The answer was obvious.
"International business," Seward cross country and track star Rubye Foldager said over the phone when asked what she'll major in at college.
Just five minutes earlier, her equally talented and affable sister, Denali, responded the exact same way.
It's no surprise, either, considering they feed off each other when traversing the trails or rounding corners on the track.
"She's a little snake. She stole it from me," Rubye said with a laugh. "She's like, 'That sounds exciting.' I'm like, 'Yeah, I guess.'
"She's like, 'I want to do it, too.' I'm like, 'I'm never going to get away from you.'
Not for the next four years she won't.
Following a week-long college recruiting road trip in December spanning the West Coast from Oregon to San Diego, the dynamic duo officially signed letters of intent Tuesday to run cross country and spring and winter track at California State University Stanislaus, a NCAA Division II school in the northern part of the state.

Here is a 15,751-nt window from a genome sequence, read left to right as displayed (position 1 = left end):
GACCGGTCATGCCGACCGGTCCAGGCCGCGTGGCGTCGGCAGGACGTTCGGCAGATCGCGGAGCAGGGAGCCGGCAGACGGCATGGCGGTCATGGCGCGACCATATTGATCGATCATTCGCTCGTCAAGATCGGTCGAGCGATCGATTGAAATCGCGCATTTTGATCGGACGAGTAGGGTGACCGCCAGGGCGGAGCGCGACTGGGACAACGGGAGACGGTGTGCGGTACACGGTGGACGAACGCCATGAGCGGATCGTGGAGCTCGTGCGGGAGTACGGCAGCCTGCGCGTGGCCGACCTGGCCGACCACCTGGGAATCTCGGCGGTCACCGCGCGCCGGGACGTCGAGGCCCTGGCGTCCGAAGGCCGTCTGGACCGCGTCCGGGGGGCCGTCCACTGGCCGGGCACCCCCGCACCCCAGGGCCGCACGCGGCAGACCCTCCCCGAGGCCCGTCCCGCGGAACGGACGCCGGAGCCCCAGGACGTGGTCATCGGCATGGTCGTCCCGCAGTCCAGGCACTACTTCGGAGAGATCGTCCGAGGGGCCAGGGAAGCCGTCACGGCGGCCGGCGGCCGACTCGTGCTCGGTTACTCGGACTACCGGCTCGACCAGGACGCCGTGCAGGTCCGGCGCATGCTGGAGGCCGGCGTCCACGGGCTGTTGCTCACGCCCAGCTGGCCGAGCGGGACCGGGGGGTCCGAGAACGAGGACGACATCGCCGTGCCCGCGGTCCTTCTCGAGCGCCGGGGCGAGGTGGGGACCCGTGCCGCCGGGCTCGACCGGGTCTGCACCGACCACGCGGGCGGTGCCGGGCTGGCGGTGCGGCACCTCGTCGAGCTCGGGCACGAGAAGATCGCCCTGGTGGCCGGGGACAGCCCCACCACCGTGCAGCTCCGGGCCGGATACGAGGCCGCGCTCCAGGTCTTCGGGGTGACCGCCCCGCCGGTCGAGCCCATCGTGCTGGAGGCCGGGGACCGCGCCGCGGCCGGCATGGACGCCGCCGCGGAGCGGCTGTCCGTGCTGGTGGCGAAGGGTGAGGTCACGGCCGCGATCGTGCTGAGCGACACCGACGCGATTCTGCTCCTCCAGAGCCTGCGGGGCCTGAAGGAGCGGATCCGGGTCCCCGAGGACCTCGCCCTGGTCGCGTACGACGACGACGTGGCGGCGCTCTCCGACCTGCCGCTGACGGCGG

The biggest draw? The weather, of course.
"I fell in love with the sun because every time we called back home it was snowing and miserable," Denali said. "The farther I got down south, I just loved it more."
"I'm pretty sure me and Denali were born for the sun," Rubye added. "So, it won't be that hard."
The competition might be, though.
Alternating Class 1-2-3A state cross country titles, Rubye winning as a freshman and a junior and Denali taking the crown her sophomore season as well as a state track and field title in the 300-meter hurdles as a junior, the talented tandem also helped guide the Seahawks cross country squad to their second consecutive state team title this past season. They may not experience that level of success again anytime soon.
"It will be tougher," Rubye said. "I'm trying to think of it as high school 'It's OK. It's just another race,' so I won't freak myself out too bad.
"We'll see," she added. "I'm pretty sure there'll be a lot more runners who are way in front of me."
Cal State Stanislaus men's and women's cross country coach Diljeet Taylor thinks otherwise.
"After seeing their high school accomplishments with the difficulty with training in Alaska ... I was immediately sold that they could make a huge impact on the team," Taylor said. "I really believe that they're going to do well here. I'm not saying that just because I'm the coach here. I went to school here. ... I know that they're going to do well. I'm confident in that."
Splitting up wasn't a pressing issue.